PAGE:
#RPGaDay2020 Day 3: "Thread"

Today's word is "thread" and I choose talk about story threads.

First Campaign
While I've been playing RPG's since the 70's, I really got back into it in September 2000, when 3e came out. My brother in law was living with us at the time, so I created a game for him and a couple of other friends set in my world, Trinity.

That single game ran for over seven years, with ten different people who showed up throughout that time, and a story that went from 2nd level through its conclusion at 16th, with a short adventure after that so everybody could try out their 17th level abilities including 9th level spells.

And because I was the GM throughout that entire time, there was never a need to get to a stopping point. The story evolved organically, even in the final non-stop two years or so, where the characters went to multiple realities and planes, ran across old foes, and dealt with some of the most dangerous people in the world and advanced five full levels, before taking finally culminating the story in a "stealth" assault on the city of the Illithid to rescue the new King.

In all my years of gaming, I'd had never had a game hold together so well. There was a common thread that everybody was invested in, and once everything was done, the players could look back at any piece of it, no matter how weird and disconnected it seemed at the time and understand how it fit.

People talk about a story writing itself. That totally didn't happen, but I did get a vision of where the multi-year story could go, and from there was able to understand how different elements would or wouldn't fit the story. The mid-tier story arcs fit together of course, but as I adapted or improvised situations, those individual scenes managed to be part of a greater whole.

Second Campaign
This is a big contrast to my next dozen or so years. I created a new campaign, and early on had another vision of where it could go. But this time, I split the game with another couple GM's. They'd run their world for months or a year, and then I'd take a turn. This means that my second campaign was the same seven year length, but it was only about half the time.

This time, the story didn't come together in the same way. It wasn't bad, but it wasn't as cohesive as the previous one had been...the I realize in retrospect, that the threads of cohesion just weren't there. Some of the reason for this was the breaks--people would remember their characters, but not what they had been doing with them. Some of it was that the group was more disparate individuals, rather than a cohesive team, so a single story was more muddled.

But one of the biggest factors was that this time I had to have each year-long story arc be a three to five act story. It needed to have a beginning, various arcs in the middle, and then come to a final conclusion. There was nothing wrong with that...the players knew and liked their characters, and the "big story" just wasn't a good fit. Even if I tied in old elements, it would be a "oh, yeah...her. I sort of remember."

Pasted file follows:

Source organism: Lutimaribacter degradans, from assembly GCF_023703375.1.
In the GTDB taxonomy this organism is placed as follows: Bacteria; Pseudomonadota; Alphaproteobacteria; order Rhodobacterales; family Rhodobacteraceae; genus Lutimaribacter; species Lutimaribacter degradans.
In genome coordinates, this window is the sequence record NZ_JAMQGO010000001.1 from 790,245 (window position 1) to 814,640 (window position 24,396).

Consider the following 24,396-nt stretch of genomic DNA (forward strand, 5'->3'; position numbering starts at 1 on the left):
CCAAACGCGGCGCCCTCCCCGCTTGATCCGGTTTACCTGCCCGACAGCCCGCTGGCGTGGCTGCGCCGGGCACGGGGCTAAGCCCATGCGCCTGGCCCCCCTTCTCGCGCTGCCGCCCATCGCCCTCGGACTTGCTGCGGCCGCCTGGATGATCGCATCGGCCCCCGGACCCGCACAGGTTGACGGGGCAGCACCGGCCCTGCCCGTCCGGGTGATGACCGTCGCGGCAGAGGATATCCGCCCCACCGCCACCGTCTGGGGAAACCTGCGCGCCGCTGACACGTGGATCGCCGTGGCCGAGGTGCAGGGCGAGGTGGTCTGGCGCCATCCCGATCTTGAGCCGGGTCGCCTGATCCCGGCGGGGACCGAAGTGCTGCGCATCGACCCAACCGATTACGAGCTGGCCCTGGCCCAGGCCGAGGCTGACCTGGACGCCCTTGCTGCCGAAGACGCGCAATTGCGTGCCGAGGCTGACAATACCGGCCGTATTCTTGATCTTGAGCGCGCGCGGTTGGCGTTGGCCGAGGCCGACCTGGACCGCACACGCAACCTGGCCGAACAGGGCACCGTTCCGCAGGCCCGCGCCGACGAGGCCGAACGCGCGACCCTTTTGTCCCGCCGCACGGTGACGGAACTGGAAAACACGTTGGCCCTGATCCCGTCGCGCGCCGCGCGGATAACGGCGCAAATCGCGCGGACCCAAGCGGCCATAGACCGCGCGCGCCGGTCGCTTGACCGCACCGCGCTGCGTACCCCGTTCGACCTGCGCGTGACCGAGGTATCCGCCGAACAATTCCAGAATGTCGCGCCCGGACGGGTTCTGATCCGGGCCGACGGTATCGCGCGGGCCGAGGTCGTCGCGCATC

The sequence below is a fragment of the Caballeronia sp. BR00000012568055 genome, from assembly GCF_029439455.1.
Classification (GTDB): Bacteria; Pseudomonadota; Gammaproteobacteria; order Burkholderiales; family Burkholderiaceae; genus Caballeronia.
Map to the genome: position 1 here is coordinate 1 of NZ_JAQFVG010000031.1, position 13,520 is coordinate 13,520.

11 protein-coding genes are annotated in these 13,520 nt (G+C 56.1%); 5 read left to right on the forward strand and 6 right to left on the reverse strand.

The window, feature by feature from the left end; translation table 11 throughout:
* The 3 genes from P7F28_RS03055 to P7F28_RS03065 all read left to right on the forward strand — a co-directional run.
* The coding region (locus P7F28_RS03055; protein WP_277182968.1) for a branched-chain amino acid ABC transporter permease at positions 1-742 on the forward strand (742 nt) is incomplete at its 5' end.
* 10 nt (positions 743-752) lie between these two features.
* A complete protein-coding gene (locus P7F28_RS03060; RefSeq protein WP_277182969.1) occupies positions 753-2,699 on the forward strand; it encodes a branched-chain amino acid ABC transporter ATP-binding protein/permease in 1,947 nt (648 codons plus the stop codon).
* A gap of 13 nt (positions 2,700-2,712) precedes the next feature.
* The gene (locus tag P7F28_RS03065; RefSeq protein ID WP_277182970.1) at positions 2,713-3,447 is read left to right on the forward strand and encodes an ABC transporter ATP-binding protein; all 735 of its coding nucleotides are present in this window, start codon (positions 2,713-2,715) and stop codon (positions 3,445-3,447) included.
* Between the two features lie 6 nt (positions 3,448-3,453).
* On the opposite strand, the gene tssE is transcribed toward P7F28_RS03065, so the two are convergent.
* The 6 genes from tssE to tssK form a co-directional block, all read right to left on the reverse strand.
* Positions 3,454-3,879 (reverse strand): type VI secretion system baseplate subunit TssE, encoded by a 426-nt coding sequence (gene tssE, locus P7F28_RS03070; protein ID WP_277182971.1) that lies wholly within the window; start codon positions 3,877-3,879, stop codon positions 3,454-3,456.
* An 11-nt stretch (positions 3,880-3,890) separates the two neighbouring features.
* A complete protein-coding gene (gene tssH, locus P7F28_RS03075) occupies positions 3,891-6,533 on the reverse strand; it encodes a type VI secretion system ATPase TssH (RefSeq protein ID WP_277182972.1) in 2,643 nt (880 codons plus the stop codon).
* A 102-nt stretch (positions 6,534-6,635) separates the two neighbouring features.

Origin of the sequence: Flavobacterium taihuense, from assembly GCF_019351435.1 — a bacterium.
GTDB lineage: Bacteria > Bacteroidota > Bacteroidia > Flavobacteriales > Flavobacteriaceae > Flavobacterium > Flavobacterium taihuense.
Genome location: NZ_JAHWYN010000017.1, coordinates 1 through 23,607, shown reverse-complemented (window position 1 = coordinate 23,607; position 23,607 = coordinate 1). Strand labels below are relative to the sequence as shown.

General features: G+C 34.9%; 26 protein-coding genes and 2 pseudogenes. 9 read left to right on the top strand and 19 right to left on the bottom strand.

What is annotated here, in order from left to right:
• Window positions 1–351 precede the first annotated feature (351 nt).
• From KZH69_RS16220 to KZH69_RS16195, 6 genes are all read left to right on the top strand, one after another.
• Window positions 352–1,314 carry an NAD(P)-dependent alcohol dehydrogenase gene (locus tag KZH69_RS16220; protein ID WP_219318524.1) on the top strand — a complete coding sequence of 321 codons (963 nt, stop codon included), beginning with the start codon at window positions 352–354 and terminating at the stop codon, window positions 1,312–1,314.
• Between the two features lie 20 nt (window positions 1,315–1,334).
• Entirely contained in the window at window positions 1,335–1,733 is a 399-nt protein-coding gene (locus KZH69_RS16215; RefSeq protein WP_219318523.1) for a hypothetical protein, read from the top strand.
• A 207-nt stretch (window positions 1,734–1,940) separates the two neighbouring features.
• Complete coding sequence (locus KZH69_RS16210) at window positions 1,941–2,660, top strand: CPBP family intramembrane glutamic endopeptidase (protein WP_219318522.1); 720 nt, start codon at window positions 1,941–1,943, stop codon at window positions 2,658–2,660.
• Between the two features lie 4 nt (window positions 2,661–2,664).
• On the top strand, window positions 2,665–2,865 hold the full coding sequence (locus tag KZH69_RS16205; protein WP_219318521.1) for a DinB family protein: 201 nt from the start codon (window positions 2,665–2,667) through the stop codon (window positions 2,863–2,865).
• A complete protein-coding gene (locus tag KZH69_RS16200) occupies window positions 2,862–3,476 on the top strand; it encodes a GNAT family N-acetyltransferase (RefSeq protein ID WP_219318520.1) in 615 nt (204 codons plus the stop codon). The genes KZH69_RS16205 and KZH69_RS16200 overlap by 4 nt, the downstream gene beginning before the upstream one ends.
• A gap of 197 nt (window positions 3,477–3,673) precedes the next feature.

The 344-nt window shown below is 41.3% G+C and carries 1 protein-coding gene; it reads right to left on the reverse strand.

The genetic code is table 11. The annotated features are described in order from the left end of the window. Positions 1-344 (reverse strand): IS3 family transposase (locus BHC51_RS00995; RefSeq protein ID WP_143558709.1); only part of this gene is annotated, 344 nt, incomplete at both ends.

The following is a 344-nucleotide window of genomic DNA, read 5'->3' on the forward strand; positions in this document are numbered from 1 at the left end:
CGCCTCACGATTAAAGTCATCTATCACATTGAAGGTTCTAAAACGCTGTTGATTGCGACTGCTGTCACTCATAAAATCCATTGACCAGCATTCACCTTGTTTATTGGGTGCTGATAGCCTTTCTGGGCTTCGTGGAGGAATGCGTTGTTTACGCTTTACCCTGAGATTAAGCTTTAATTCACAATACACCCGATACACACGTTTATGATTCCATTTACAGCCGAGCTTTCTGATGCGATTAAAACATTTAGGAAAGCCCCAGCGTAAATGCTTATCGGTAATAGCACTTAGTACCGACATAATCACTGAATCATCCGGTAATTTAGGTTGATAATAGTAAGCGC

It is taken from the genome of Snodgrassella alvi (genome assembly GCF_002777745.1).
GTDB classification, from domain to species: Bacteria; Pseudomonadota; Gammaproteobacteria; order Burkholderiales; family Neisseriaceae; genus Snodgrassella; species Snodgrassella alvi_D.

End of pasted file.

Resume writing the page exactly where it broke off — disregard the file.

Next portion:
When we hit a big ending to the last story, I decided to take the win, end the campaign there, and start new.

Third Campaign
And I began my third campaign in this world, about a year later, I took a completely different stance. One of the big wins in both campaigns was that the players really liked their characters. So I used some ideas from Monte Cook Game's Your Best Game Ever to really build up the party as a real thing, and give the characters something they cared about in the world.

And my story is taking what the players choose to pursue, and putting in the elements that they come across as they go through that story. There are six regular players, who are connected by familial bonds, former or historical relationships, romance and destiny. And they each have personal goals they are pursuing. They choose to help each other, but they also pursue those goals on their own.

I also kicked it off in a completely different area of the region, the country of Buchar (shown in the map above) which is not just a different place, but a different culture and people.

And I didn't just set the game in a location. Rahter, I am working to make the location into its own "character", which the characters and players helping develop it as we play. I got a copy of Monte's Ptolus source book, as well as Green Rohin's Freeport to help me create my first ever urban campaign, but I also let the players bring in whatever people and places they "know" as the story progresses, and make those new elements canon

This approach was our of my comfort zone on many levels, and initially I was worried about it...but two things happened. First, the threads of the story began to bind together as soon as the players realized how the connections and goals would work and started feeling invested in the game. And then, a lake in the region, which had remained unnamed for over 20 years, because I could never figure out something I liked just got a name, because I found one that fit the theme of the area.

So now we're in week 12, and while everybody is doing their own thing...all I see are connected threads making a lovely, personalized pattern.


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